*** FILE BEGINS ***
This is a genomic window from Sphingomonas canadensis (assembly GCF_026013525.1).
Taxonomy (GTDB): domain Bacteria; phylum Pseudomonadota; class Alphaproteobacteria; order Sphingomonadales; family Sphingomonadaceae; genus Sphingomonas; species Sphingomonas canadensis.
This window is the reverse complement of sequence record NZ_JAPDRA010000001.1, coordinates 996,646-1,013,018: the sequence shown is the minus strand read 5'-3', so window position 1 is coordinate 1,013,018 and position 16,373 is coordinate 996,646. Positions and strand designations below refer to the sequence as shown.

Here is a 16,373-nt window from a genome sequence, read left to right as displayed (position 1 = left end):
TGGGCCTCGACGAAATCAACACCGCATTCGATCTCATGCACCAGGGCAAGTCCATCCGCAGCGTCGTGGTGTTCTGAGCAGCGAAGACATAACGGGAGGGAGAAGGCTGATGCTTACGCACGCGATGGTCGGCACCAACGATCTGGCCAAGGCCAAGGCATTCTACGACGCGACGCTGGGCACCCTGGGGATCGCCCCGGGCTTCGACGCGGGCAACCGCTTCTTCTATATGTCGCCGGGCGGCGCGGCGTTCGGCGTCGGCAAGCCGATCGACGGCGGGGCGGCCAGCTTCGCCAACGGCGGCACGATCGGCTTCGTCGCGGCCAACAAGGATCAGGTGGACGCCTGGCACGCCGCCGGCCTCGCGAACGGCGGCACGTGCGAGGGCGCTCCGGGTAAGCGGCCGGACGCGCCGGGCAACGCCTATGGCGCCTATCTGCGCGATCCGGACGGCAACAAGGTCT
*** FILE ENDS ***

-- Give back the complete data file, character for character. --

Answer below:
This is a genomic window from Sphingomonas canadensis (assembly GCF_026013525.1).
Taxonomy (GTDB): domain Bacteria; phylum Pseudomonadota; class Alphaproteobacteria; order Sphingomonadales; family Sphingomonadaceae; genus Sphingomonas; species Sphingomonas canadensis.
This window is the reverse complement of sequence record NZ_JAPDRA010000001.1, coordinates 996,646-1,013,018: the sequence shown is the minus strand read 5'-3', so window position 1 is coordinate 1,013,018 and position 16,373 is coordinate 996,646. Positions and strand designations below refer to the sequence as shown.

Here is a 16,373-nt window from a genome sequence, read left to right as displayed (position 1 = left end):
TGGGCCTCGACGAAATCAACACCGCATTCGATCTCATGCACCAGGGCAAGTCCATCCGCAGCGTCGTGGTGTTCTGAGCAGCGAAGACATAACGGGAGGGAGAAGGCTGATGCTTACGCACGCGATGGTCGGCACCAACGATCTGGCCAAGGCCAAGGCATTCTACGACGCGACGCTGGGCACCCTGGGGATCGCCCCGGGCTTCGACGCGGGCAACCGCTTCTTCTATATGTCGCCGGGCGGCGCGGCGTTCGGCGTCGGCAAGCCGATCGACGGCGGGGCGGCCAGCTTCGCCAACGGCGGCACGATCGGCTTCGTCGCGGCCAACAAGGATCAGGTGGACGCCTGGCACGCCGCCGGCCTCGCGAACGGCGGCACGTGCGAGGGCGCTCCGGGTAAGCGGCCGGACGCGCCGGGCAACGCCTATGGCGCCTATCTGCGCGATCCGGACGGCAACAAGGTCT